Editor: I am the one who heard Catoctin School Board Representative John Beatty state, “African Americans were worse off during Reconstruction, because they didn’t have the patronage of a master.”
Almost four months after making that statement, Beatty asserted that he said no such thing: “Like a game of telephone, this lie has become distorted with each passing day, warped to represent the worst.”
I have distorted nothing.
On Feb. 18, 2020, I attended the School Board Open Work Session regarding equity. For several years, Loudoun activists for social justice, including myself, have urged the school board to promote and protect equality and equity for staff and students. I attended the meeting to ensure that our recently won achievements were safe.
The meeting, which was open to the public, focused on the inequities faced by African Americans during and after Reconstruction. In a small group discussion, Beatty stated that during Reconstruction, “African Americans were worse off, because they didn’t have the patronage of a master.” The others at the table, busy sharing their own thoughts, were not listening. I was sitting behind Beatty and wrote down his statement verbatim.
After the meeting, I asked Beatty to clarify his statement.Beatty repeated that African Americans were worse off during Reconstruction, because it was not always possible for them to find work. During slavery, he declared without irony, African Americans had labor. When I stated that enslaved people were not paid for their labor, he asserted that slaves were able to earn and keep money. Furthermore, he alleged, during slavery African Americans did not have to worry about food, clothes, or shelter since that was provided by their masters. I replied that enslaved people were not compensated for their labor, had few clothes, inadequate shelter, and scanty food. Enslaved people endured emotional, physical, and sexual violence.
I never insinuated that Beatty promoted slavery, only that he did not understand the harsh reality of slavery. I recommended that he read to educate himself and offered to discuss the books with him. I suggestedAutobiography of Malcolm X, as well asJubileeandRootsin order to see slavery through the eyes of enslaved people.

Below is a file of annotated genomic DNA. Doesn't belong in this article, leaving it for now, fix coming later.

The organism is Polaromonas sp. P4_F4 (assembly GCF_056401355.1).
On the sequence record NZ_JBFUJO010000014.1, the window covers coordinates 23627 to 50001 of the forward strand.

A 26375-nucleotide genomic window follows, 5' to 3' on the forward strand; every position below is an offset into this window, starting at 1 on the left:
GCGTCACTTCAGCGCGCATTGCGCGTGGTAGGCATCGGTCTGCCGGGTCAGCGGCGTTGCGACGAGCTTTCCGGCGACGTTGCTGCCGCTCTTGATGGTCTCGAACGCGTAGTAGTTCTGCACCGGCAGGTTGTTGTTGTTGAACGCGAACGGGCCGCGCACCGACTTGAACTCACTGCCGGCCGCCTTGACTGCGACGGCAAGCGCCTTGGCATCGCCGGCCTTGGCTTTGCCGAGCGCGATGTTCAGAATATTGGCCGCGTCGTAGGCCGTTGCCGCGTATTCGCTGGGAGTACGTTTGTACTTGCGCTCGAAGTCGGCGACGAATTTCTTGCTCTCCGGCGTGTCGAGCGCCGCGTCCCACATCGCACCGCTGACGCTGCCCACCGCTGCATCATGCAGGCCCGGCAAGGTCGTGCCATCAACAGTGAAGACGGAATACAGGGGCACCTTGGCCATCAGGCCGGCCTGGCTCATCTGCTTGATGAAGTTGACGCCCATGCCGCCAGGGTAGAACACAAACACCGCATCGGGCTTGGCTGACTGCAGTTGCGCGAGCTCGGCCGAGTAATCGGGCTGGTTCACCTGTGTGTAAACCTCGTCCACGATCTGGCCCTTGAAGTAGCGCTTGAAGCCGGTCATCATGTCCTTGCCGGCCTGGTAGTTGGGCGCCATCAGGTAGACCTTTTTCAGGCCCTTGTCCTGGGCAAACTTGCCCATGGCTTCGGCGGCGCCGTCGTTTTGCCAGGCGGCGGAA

I have had no further contact with Beatty other than a letter I sent on May 19 to the entire board asking that they consider the motion of the Equity Committee to remove Beatty.
At the June 9 school board meeting, Beatty claimed, “I’ve been under attack since February by activists unconcerned with the truth and only looking to score political points.”
I have said nothing untruthful, nor am I looking to score political points. If anything, I have political points to lose. I have never hesitated to urge the school board or LCPS administrators to address issues of equity and equality, and I have never hesitated to call them out when they refused. I am an LCPS teacher. Every time I speak at a school board meeting, I wonder if this is the time that I receive a phone call from HR. My livelihood depends on the school board and Dr. Williams. I have nothing to gain but a clear conscience.
Beatty had nearly four months to address his remarks publicly. I do not know what would have happened had Beatty apologized publicly and openly worked to improve his understanding of American slavery and what it means to be black in America. I do know what happened when he did not. His lack of words and action forced citizens and groups to speak against him and to demand accountability. His lack of words and action forced the school board into the uncomfortable position of speaking against a colleague with whom they need to work.
I take no joy in the removal of Beatty from the Equity and Discipline Committees. Beatty’s shame is not his comment. Beatty’s shame is his refusal to acknowledge his ignorance and the pain his comment inflicted on the African American students whom he serves. Beatty’s shame is that he had a chance to grow, but he rejected it.
Andrea Weiskopf, Ashburn